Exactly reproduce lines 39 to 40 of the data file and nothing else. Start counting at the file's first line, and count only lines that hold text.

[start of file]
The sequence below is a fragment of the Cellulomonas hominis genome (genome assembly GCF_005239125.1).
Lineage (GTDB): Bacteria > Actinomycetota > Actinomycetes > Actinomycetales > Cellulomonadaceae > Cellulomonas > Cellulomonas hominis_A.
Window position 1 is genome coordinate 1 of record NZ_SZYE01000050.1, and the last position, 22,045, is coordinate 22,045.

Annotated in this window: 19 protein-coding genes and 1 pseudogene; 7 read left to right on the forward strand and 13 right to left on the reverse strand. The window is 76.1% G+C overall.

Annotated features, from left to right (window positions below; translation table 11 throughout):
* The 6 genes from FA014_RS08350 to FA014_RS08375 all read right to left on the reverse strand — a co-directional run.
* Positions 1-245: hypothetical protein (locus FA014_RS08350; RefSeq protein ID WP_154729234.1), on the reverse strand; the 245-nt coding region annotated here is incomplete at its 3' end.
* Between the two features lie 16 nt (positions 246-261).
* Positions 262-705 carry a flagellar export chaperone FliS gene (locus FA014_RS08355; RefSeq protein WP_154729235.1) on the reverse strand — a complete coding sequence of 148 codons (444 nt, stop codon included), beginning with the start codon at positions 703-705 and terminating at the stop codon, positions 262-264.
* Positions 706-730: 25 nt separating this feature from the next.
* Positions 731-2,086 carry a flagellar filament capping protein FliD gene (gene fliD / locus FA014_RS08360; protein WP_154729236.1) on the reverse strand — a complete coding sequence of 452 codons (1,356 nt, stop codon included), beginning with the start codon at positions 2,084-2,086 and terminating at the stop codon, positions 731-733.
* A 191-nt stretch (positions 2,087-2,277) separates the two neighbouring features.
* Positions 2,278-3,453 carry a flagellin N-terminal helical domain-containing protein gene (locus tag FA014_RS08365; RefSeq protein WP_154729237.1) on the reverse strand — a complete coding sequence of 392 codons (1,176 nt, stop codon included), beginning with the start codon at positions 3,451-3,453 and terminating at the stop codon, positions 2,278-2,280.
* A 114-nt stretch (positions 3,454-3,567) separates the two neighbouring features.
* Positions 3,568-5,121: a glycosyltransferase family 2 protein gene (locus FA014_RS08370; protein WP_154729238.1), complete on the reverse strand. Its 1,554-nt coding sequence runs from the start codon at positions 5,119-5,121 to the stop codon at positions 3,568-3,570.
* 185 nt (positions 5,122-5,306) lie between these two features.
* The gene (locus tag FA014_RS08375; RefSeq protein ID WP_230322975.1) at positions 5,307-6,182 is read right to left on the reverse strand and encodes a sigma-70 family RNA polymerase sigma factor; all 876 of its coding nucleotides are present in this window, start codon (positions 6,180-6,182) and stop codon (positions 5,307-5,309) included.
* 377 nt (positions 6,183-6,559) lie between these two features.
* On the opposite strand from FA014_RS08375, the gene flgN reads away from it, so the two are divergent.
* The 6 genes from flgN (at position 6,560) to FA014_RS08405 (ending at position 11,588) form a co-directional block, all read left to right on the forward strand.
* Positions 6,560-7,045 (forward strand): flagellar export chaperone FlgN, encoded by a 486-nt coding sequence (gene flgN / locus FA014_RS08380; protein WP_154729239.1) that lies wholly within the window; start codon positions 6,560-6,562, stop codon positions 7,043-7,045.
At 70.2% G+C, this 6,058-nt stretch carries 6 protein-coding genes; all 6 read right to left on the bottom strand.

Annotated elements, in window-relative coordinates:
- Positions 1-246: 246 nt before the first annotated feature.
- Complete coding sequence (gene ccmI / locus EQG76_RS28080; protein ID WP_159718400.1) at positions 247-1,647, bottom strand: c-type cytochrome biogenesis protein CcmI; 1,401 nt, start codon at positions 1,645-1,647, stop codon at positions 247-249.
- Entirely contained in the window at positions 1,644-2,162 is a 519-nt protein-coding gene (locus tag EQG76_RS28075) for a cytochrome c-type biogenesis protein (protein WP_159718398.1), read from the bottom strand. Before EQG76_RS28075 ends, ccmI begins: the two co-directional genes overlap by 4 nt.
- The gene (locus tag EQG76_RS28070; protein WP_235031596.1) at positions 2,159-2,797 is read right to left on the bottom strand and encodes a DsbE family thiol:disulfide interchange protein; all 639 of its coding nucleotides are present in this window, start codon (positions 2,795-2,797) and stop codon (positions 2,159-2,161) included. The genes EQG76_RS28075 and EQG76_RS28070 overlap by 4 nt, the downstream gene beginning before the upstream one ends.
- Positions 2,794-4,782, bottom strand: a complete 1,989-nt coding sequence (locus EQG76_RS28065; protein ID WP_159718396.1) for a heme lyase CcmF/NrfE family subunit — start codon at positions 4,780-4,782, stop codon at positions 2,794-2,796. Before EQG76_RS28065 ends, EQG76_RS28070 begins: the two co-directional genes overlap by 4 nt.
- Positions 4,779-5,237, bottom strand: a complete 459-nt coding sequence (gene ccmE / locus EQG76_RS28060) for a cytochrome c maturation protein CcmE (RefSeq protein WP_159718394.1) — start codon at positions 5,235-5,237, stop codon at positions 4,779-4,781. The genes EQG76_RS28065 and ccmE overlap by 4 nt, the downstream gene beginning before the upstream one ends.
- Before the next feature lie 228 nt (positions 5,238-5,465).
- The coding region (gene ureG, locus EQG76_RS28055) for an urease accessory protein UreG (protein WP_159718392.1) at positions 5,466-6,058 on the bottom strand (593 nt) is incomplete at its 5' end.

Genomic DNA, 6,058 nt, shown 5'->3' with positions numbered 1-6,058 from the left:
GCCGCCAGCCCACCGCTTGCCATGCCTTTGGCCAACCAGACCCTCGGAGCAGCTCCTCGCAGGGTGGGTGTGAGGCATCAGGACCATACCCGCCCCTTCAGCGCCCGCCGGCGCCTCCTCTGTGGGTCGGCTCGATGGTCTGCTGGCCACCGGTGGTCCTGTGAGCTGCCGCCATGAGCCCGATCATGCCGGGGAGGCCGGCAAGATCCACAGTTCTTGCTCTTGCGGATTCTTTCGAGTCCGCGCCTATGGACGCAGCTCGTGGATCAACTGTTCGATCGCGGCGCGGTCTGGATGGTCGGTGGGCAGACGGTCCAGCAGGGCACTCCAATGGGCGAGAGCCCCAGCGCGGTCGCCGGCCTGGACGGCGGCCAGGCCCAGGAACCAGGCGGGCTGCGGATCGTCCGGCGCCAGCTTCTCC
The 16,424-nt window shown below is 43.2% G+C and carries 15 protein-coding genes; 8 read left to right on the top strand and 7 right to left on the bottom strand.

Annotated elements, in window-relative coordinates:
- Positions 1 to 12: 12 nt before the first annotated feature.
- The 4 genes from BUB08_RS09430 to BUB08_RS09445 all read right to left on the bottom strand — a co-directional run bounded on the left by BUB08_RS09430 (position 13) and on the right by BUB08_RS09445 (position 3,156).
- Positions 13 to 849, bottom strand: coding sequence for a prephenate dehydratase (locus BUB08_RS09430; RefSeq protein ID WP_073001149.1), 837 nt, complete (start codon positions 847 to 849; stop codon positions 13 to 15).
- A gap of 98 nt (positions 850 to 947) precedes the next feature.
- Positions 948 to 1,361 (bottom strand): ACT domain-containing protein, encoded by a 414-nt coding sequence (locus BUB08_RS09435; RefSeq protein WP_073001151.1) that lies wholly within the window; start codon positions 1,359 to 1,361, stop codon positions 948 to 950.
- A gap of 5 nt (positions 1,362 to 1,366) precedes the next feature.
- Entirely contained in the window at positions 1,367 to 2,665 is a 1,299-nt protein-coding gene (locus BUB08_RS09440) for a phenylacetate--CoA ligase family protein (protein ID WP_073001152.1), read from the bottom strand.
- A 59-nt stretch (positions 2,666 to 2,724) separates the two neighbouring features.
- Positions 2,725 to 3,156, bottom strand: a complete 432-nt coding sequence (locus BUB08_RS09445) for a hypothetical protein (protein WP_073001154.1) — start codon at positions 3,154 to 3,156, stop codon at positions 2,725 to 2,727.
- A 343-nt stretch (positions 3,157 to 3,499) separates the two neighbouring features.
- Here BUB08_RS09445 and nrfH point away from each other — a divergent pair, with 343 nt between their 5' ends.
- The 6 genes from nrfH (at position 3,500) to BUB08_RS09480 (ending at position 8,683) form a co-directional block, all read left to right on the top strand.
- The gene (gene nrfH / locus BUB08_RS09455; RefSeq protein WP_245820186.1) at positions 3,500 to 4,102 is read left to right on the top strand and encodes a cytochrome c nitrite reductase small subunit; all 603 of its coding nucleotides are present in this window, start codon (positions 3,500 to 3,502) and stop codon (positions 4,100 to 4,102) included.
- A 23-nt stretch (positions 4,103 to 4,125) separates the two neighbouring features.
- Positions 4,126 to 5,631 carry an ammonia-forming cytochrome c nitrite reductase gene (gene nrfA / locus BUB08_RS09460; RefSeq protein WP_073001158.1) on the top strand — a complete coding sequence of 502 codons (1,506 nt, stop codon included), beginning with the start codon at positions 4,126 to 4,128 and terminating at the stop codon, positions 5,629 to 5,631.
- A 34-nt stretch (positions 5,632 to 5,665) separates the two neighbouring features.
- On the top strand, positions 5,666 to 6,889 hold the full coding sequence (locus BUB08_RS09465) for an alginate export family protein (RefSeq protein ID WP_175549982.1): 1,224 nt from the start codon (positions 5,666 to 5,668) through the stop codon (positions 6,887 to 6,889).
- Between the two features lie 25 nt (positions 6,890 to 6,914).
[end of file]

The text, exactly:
- A gap of 98 nt (positions 850 to 947) precedes the next feature.
- Positions 948 to 1,361 (bottom strand): ACT domain-containing protein, encoded by a 414-nt coding sequence (locus BUB08_RS09435; RefSeq protein WP_073001151.1) that lies wholly within the window; start codon positions 1,359 to 1,361, stop codon positions 948 to 950.